In terms of extant instructions (circular DBOD.No.BP.BC.144/21.04.048-2000 dated February 29, 2000 on ‘Income Recognition, Asset Classification, Provisioning and other related matters and Capital Adequacy Standards - Takeout Finance’), banks can refinance their existing infrastructure project loans by entering into take-out financing agreements with any financial institution on a pre-determined basis. Henceforth, RBI may allow infrastructure and other project loans to be refinanced by other institutions which substantially (60% or more of the outstanding loan by value) take over the loan from the existing set of financing banks of the borrowers and the refinancing institution(s) can fix a repayment period by taking into account the life cycle of the project and cash flows from the project. In such cases, even if the revised repayment period is longer than the residual repayment period in the earlier bank’s books the account will not be considered as restructured, as long as a proper due diligence has been done by the refinancing bank/institution.

6. Prudential Norms on Asset Classification and Provisioning

6.1 While a restructuring proposal is under consideration by the JLF/CDR, the usual asset classification norm would continue to apply. The process of re- classification of an asset should not stop merely because restructuring proposal is under consideration by the JLF/CDR.

6.2 However, as an incentive for quick implementation of a restructuring package, the special asset classification benefit on restructuring of accounts as per extant instructions would be available for accounts undertaken for restructuring under the JLF framework, subject to adherence to the overall timeframe for approval of restructuring package detailed in paragraphs 3.4 to 3.6 above and implementation of the approved package within 120 days from the date of approval. The asset classification status as on the date of formation of JLF would be the relevant date to decide the asset classification status of the account after implementation of the final restructuring package. As advised to banks vide RBI circular dated May 30, 2013, the special asset classification benefit as above will however be withdrawn for all restructurings with effect from April 1, 2015 with the exception of provisions related to changes in Date of Commencement of Commercial Operations (DCCO) in respect of infrastructure and non-infrastructure project loans.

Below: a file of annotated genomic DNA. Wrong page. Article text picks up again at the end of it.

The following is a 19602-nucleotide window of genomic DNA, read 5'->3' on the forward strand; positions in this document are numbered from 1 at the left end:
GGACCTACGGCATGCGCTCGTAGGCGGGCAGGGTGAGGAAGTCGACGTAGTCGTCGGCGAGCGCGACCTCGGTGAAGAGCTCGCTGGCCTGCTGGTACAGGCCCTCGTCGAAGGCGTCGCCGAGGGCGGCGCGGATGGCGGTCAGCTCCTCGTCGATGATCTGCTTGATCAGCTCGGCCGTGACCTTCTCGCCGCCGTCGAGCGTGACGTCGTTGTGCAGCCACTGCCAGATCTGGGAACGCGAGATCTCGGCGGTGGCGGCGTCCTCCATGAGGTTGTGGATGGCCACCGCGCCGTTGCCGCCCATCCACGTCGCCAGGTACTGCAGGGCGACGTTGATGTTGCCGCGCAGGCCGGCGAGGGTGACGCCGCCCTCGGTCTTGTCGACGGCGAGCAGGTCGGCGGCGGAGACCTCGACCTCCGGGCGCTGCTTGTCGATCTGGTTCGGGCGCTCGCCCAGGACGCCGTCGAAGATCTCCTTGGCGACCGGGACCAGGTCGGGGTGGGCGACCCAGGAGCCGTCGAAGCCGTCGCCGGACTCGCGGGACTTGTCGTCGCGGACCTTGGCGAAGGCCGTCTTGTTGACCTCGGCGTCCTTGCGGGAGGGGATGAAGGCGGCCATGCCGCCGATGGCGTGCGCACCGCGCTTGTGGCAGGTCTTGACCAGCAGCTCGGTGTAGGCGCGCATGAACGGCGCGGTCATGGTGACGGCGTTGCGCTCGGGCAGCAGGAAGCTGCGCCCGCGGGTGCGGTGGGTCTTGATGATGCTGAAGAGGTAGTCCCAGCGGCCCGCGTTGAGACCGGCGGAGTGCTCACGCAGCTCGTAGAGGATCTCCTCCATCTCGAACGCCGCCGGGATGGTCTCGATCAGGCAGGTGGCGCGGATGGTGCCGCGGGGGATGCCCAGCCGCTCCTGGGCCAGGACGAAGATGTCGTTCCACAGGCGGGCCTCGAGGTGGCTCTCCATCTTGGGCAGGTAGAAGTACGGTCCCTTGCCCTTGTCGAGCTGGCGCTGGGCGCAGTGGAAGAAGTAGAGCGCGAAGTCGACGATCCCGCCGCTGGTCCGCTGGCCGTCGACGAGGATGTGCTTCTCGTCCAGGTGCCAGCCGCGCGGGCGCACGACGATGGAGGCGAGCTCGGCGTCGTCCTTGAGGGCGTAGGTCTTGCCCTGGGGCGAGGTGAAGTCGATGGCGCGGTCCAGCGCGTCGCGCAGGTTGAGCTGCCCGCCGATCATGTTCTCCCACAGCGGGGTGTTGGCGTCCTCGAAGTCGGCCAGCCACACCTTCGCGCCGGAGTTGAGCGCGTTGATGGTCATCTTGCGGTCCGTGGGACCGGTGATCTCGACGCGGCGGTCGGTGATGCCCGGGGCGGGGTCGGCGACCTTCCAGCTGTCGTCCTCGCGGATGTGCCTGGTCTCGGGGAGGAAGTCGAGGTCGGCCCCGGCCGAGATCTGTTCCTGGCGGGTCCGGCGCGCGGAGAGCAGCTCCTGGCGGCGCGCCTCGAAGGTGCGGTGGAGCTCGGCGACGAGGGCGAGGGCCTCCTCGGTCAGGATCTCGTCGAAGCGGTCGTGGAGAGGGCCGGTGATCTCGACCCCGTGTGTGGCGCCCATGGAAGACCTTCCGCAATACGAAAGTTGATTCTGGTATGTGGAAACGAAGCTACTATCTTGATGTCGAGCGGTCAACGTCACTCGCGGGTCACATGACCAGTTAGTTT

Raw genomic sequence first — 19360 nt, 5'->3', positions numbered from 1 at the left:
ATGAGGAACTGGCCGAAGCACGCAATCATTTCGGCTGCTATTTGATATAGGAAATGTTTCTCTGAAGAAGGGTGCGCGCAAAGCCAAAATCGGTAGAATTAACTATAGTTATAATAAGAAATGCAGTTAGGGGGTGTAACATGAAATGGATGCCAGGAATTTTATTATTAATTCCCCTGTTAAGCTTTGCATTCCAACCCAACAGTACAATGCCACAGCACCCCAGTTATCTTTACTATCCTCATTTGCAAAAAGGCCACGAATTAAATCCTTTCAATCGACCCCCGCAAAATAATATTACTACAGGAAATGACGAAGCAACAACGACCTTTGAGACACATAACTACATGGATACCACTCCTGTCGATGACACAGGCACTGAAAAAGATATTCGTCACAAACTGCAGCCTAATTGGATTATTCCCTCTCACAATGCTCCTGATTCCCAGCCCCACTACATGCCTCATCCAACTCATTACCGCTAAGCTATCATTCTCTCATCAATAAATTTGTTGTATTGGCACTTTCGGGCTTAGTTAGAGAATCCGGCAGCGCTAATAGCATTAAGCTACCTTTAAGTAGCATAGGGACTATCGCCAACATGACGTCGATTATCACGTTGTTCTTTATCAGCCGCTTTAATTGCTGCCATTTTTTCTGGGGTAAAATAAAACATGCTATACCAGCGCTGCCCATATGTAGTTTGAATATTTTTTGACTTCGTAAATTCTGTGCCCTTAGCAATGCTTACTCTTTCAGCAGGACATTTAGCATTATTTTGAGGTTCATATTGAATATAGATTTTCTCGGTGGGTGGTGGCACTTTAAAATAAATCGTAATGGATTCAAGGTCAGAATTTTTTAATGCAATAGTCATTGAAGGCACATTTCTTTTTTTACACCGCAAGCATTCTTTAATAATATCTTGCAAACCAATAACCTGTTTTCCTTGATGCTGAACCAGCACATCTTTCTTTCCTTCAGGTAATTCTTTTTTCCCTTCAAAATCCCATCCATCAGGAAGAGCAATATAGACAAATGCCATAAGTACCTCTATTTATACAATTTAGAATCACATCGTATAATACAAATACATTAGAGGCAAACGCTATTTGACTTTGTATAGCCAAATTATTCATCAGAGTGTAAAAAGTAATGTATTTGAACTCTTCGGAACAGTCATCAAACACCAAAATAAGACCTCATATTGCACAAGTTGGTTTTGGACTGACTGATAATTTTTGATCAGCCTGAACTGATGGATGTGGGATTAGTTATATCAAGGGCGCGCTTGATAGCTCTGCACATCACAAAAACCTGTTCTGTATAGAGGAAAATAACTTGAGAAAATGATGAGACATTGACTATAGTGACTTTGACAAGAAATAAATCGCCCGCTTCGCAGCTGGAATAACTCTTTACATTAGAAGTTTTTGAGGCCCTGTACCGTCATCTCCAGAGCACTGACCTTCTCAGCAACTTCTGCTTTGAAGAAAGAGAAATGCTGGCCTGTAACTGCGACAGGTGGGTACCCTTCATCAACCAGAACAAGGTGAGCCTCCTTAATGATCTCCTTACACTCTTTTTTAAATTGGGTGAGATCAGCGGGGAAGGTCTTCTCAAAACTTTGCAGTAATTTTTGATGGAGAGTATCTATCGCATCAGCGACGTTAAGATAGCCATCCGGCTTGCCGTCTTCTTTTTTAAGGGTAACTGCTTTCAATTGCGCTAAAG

6.3 Penal Measures for non-adherence

6.3.1 In cases where banks/NBFCs-SIs fail to report SMA status of the accounts to CRILC or resort to methods with the intent to conceal the actual status of the accounts e.g., sanctioning additional facilities without genuine reasons, and the accounts subsequently turn into NPAs, RBI may prescribe accelerated provisioning as appended below for these accounts and/or other supervisory actions. The current provisioning requirement and the proposed accelerated provisioning in respect of such non performing accounts are as under:

Asset Classification

Period as NPA

Current provisioning (percentage)

Proposed accelerated provisioning (percentage)

Sub- standard

Up to 6 months


No change

6 months to 1 year



Sub-standard (unsecured ab-initio)

Up to 6 months

25 (other than infrastructure loans)


20 (infrastructure loans)

6 months to 1 year

25 (other than infrastructure loans)


20 (infrastructure loans)

Doubtful  I

2nd year

25 (secured portion)

50 (secured portion)

100 (unsecured portion)

100 (unsecured portion)

Doubtful  II

3rd & 4th year

40 (secured portion)

100 for both secured and unsecured portions

100 (unsecured portion)

Doubtful III

5th year onwards



6.3.2 Any of the lenders who has agreed to the restructuring decision under the CAP by JLF and is a signatory to the ICA and DCA, but changes their stance later on, or delays/refuses to implement the package, may also be subjected to accelerated provisioning requirement as indicated at para 6.3.1 above, on their exposure to this borrower i.e., if it is classified as an NPA. If the account is standard in those lenders’ books, the provisioning requirement will be 5%. Further, any such backtracking by a lender might attract negative supervisory view during Supervisory Review and Evaluation Process.

6.3.3 Presently, asset classification is based on record of recovery at individual banks and provisioning is based on asset classification status at the level of each bank. However, if lenders  fail to convene the JLF or fail to agree upon a common CAP within the stipulated time frame, the account will be subjected to accelerated provisioning as indicated at para 6.3.1 above.